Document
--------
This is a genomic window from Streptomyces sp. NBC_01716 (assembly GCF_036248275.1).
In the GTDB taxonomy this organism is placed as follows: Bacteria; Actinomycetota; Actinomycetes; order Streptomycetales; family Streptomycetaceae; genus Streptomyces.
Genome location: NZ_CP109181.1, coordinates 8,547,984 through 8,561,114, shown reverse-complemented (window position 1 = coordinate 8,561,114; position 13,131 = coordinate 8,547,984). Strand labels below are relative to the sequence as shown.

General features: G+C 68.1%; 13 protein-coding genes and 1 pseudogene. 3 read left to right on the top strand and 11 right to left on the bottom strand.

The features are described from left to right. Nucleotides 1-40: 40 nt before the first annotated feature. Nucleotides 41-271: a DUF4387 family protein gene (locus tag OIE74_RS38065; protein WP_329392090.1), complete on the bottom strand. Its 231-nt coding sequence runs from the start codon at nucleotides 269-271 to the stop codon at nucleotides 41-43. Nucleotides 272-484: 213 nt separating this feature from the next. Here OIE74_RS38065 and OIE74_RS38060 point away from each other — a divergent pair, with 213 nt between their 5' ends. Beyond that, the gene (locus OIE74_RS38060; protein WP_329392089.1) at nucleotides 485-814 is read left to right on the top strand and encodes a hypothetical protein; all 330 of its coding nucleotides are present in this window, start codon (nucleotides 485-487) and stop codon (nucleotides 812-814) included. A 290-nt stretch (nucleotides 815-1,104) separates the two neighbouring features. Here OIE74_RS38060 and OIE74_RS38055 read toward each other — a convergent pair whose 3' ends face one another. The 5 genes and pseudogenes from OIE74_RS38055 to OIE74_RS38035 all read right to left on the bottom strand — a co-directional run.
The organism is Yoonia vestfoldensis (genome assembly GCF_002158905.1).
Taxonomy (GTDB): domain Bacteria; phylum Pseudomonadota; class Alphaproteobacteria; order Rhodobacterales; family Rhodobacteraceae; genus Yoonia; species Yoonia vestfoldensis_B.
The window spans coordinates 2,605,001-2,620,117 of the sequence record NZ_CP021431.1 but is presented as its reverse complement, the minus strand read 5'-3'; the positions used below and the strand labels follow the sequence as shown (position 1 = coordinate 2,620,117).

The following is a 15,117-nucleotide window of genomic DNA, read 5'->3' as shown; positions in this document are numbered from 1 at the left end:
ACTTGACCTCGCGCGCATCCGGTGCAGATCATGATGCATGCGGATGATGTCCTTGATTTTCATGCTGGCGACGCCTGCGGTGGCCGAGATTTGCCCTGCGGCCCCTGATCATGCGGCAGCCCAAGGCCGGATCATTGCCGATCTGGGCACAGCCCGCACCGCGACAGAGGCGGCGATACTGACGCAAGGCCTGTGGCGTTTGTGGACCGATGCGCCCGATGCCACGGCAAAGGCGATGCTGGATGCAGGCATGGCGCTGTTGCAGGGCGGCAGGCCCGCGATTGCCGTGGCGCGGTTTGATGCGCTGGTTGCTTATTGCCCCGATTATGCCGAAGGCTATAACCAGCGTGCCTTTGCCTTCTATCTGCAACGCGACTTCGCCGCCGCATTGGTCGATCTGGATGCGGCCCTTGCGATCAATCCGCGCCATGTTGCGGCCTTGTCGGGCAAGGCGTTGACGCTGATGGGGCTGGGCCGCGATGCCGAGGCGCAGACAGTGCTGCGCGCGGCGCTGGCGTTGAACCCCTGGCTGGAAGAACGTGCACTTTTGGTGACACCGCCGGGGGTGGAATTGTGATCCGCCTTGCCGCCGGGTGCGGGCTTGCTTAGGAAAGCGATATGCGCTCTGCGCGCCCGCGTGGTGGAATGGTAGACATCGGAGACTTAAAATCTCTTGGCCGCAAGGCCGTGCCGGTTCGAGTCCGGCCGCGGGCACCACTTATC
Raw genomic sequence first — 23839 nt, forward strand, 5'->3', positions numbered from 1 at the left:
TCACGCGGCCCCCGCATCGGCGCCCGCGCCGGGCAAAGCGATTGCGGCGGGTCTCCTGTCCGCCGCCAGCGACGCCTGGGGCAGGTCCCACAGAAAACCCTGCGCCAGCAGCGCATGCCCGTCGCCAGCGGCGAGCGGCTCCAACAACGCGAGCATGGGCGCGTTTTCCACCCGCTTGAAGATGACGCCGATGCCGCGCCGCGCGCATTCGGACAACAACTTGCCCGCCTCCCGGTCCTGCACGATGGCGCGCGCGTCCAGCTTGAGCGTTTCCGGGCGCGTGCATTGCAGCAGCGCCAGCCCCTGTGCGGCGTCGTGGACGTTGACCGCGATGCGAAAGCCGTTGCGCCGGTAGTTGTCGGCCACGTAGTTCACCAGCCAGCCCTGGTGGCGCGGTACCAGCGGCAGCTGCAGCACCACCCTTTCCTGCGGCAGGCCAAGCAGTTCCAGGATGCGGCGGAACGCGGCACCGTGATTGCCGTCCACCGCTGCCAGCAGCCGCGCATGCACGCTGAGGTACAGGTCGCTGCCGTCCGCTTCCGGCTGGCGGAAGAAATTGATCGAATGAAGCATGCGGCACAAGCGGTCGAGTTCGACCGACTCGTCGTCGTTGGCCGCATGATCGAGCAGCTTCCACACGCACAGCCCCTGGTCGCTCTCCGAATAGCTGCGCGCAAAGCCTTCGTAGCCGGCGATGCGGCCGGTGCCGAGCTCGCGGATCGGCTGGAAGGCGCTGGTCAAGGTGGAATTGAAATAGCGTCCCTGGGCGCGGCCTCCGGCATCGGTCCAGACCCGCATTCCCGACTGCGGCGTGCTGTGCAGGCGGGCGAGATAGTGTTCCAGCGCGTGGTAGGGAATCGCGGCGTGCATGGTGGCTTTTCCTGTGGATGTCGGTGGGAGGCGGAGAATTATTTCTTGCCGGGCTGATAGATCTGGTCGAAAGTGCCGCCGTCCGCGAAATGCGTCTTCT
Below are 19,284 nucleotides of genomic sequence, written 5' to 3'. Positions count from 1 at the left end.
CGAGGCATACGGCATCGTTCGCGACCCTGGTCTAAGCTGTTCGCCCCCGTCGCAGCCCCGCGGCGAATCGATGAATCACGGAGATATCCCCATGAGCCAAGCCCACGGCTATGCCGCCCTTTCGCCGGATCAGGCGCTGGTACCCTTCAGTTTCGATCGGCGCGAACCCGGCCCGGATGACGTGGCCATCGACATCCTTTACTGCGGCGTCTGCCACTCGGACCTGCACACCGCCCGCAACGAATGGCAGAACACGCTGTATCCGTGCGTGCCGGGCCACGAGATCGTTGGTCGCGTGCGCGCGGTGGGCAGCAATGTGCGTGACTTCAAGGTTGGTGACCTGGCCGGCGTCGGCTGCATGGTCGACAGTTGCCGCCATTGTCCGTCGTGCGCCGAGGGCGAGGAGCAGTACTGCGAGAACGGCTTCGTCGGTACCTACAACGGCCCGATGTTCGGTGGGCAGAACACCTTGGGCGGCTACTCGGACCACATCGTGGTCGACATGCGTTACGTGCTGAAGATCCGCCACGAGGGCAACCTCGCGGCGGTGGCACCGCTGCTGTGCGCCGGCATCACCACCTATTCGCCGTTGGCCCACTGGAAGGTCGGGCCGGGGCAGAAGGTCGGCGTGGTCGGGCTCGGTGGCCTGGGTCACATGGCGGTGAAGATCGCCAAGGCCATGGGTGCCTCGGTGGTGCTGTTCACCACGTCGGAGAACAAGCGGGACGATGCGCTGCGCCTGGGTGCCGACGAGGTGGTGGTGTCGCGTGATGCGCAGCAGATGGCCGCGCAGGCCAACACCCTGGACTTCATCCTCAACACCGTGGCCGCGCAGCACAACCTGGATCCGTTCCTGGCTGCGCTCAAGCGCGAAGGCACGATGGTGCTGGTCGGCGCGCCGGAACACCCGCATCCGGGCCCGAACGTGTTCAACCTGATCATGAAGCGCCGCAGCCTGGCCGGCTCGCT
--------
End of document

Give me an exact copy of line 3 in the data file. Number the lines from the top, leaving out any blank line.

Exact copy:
Genome location: NZ_CP109181.1, coordinates 8,547,984 through 8,561,114, shown reverse-complemented (window position 1 = coordinate 8,561,114; position 13,131 = coordinate 8,547,984). Strand labels below are relative to the sequence as shown.